News

The Yellowstone Kelly Interpretive Site is close to becoming a reality. The group raising money to build an interpretive center at Luther Sage  Kelly’s gravesite  in Sword Rimrock Park announced Tuesday major donations that puts them within $20,000 of their goal.

Bill Cole is the chair of  the Yellowstone Kelly Interpretive Site (YKIS) Committee, the group  raising money to build the site.  He said he’s been surprised but pleased by the response to honor Yellowstone Kelly and revitalize the gravesite, that this goes far beyond Yellowstone Kelly.

Tony Smith

 The 2016 MSU Billings Wine and Food Festival Winemasters Symposium brought together winemakers Marc Mondavi of Charles Krug Winery and Divining Rod Winery along with Joy Merrilees of Shannon Ridge Family of Wines, and Executive Nick Steen of the Northern Hotel. For the symposium, Chef Steen created a menu that partnered with the wines provided by the festival’s winemasters.

Jackie Yamanaka

  The staff and supporters of the Alberta Bair Theater are going to celebrate the tenure of William “Woody” Wood the way many theater goers remember him: on the stage, welcoming the crowd, and reminding them to turn off or silence their cell phone.

Wood is leaving Billings in July to join the Macomb Center for the Performing Arts and the Albert L. Lorenzo Cultural Center in Michigan as its director of cultural affairs.

Wood has been executive director at the ABT for nearly a decade.

“Shortly after I arrived the economy tanked,” he says.

Red Lodge Songwriter Festival

Aspiring songwriters and country music enthusiasts are invited to the inaugural Red Lodge Songwriters Festival the end of June.

Mike Booth and Cory Johnson are the organizers. Johnson says he came to Red Lodge and fell in love with it, thinking  it would be a great place to hold a songwriters festival. He said he met Booth and they starting discussing his idea one night over a beer.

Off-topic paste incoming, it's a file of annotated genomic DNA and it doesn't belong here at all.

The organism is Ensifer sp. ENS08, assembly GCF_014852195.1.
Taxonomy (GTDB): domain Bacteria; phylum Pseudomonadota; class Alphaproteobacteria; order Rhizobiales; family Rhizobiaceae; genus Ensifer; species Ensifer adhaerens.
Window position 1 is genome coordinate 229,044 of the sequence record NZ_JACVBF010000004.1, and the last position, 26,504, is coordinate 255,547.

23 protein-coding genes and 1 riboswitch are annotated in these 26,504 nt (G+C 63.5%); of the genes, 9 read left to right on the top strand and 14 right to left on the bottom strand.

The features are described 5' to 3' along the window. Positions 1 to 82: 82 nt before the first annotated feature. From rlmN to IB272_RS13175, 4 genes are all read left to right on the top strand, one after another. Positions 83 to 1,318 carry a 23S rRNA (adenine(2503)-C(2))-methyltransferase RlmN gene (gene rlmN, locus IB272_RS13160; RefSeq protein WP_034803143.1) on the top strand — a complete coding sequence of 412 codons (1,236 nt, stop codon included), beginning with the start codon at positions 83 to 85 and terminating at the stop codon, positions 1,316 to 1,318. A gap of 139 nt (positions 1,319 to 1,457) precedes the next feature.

Jackie Yamanaka

  

Montana’s gubernatorial candidates took only a short break in their campaigns after the June 7, 2016 primary election.  Two days later they were back in Billings to talk about public lands, access to those lands, and guns.

Governor Steve Bullock rolled out his agenda at Riverfront Park near the banks of the Yellowstone River.

aa.com

American Airlines returned to Montana with great fanfare on June 2, 2016 when a direct flight from Dallas/Ft. Worth landed in Bozeman, the state’s busiest airport.

Jackie Yamanaka

 

  A state initiative to encourage more high school students enrolled in dual credit courses means more educators are needed to teach those classes.

This week, the Bullock administration and higher education officials announced a pilot program spearheaded by Montana State University Billings will allow Billings students enroll in dual credit courses for free for the coming academic year. The pilot project is called High School Connections.

   A new pilot program will allow high school students in Billings to earn credits toward high school graduation and for college for free.

The project is called High School Connections. It was spearheaded by Montana State University Billings.

Commissioner of Higher Education Clayton Christian says even though Billings has the most students in the state, it has a fairly low participation rate in dual enrollment. He says officials are wondering why. Are their barriers? Is it cost?

Jackie Yamanaka

 

Governor Steve Bullock said coal is going to a be a significant part of Montana’s energy future going forward even though that future is uncertain for the coal market.

“But certainly I am committed, been committed, to making sure we’re turning over every rock,” he said.

Bullock told the crowd gathered at the Colstrip City Hall for his Energy Roundtable he has met with Asian markets and the owners of the Colstrip plants, pursuing carbon capture projects, and challenging the federal Clean Power Plan initiative that’s currently on hold.

Jackie Yamanaka

One of the issues on Yellowstone County’s June primary ballot is overcrowding at the jail. Voters will be asked to give the county permission to pay for jail expansion.

The jail is bursting at the seams. The facility was built to hold 286 inmates, both men and women; as of last weekend there were 504 inmates.

Captain Sam Bofto is the jail commander. He says it’s like a pressure cooker for the inmates when the facility is this crowded, ”It does affect the inmates and it does affect their attitude.”

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